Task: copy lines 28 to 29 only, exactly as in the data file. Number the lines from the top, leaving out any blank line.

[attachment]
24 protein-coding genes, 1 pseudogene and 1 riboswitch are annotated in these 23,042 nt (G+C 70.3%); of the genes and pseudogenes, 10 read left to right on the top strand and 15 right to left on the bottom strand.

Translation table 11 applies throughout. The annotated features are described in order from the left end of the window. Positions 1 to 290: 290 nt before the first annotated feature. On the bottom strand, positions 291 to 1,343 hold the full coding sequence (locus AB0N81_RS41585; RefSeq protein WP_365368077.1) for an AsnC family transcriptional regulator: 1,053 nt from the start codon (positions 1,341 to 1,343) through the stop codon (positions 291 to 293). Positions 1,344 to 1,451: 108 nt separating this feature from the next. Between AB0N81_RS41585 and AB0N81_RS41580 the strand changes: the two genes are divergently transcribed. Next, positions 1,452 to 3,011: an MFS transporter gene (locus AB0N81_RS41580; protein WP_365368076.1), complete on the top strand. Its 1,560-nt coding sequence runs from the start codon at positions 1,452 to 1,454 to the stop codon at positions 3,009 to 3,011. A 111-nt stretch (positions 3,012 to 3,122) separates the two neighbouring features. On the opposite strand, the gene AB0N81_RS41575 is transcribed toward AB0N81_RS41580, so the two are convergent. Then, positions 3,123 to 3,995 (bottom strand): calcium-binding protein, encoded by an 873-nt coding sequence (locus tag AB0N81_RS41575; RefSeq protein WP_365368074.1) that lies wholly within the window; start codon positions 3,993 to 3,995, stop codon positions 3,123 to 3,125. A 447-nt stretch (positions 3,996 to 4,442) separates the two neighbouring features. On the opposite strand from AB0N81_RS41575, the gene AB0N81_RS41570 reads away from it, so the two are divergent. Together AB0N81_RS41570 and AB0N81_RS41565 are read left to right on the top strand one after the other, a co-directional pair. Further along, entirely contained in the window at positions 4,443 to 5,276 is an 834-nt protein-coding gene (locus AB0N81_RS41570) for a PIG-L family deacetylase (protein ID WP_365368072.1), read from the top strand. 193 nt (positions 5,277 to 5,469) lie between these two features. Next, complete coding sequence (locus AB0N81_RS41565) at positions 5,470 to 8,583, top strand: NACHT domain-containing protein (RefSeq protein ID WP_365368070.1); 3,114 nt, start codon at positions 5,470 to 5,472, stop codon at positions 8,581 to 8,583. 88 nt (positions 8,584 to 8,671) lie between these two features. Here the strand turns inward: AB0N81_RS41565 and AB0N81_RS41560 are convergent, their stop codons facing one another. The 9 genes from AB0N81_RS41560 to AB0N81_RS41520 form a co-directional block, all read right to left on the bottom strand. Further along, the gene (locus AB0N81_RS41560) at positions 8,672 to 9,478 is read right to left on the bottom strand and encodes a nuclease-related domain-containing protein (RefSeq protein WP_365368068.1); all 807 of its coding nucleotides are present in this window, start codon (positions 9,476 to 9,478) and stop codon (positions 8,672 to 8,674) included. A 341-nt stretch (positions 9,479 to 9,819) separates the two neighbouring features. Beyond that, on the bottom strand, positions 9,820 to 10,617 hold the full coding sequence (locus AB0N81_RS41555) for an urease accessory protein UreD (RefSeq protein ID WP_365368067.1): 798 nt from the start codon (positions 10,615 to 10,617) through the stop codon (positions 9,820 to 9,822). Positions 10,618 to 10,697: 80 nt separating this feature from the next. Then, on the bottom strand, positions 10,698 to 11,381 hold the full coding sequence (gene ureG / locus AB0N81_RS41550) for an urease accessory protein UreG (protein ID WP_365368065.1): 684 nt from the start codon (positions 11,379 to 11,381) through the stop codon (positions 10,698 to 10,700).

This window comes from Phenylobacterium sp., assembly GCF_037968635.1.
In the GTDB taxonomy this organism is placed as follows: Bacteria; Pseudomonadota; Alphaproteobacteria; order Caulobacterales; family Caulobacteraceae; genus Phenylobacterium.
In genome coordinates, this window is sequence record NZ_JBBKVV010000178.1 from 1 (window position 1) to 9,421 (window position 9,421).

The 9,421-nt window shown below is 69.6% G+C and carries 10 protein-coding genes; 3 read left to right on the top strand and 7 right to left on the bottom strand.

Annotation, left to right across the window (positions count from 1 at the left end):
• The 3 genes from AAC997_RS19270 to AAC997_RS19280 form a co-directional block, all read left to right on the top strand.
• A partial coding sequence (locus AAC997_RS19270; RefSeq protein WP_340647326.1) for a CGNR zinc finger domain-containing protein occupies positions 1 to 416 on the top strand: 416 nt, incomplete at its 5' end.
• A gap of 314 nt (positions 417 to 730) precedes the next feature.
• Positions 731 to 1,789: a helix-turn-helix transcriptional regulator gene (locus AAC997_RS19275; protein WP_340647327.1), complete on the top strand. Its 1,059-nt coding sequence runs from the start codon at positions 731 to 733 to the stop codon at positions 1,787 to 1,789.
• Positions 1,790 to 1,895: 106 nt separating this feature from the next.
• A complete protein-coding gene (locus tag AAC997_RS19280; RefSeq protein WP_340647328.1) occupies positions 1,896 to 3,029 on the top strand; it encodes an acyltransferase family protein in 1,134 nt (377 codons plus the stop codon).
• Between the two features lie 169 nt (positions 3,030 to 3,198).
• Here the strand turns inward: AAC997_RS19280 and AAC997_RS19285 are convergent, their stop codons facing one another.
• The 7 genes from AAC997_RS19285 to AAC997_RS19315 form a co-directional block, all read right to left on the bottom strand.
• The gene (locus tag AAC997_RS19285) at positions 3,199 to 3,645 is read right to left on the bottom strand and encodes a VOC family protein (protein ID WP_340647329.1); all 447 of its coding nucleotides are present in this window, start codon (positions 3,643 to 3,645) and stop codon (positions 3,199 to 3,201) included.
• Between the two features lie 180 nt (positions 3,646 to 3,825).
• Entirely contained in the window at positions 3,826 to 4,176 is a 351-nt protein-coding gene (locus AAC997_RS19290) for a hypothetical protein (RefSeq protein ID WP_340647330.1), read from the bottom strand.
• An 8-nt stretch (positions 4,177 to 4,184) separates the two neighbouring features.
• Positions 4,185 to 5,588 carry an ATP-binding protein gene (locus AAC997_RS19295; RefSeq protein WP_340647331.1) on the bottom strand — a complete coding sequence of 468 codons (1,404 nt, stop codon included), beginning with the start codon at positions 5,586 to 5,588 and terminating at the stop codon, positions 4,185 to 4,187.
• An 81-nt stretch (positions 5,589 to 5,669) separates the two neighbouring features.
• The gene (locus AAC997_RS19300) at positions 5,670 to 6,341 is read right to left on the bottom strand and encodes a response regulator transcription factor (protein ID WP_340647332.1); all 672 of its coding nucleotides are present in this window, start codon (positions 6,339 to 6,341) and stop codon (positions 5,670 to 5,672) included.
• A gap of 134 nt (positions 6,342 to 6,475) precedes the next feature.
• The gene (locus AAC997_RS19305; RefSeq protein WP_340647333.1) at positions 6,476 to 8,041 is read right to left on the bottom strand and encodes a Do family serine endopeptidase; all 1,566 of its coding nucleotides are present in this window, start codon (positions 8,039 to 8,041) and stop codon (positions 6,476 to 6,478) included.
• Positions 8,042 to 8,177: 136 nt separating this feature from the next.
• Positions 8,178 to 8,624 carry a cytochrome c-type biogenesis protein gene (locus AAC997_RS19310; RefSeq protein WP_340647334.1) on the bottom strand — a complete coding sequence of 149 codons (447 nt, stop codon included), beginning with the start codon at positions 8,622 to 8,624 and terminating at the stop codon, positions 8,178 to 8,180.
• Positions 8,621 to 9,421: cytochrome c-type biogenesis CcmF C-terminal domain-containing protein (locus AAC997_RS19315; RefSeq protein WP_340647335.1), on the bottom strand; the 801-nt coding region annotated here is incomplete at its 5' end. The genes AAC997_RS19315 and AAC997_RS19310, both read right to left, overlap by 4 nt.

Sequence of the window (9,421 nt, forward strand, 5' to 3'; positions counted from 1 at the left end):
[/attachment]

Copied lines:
• Positions 8,621 to 9,421: cytochrome c-type biogenesis CcmF C-terminal domain-containing protein (locus AAC997_RS19315; RefSeq protein WP_340647335.1), on the bottom strand; the 801-nt coding region annotated here is incomplete at its 5' end. The genes AAC997_RS19315 and AAC997_RS19310, both read right to left, overlap by 4 nt.

Sequence of the window (9,421 nt, forward strand, 5' to 3'; positions counted from 1 at the left end):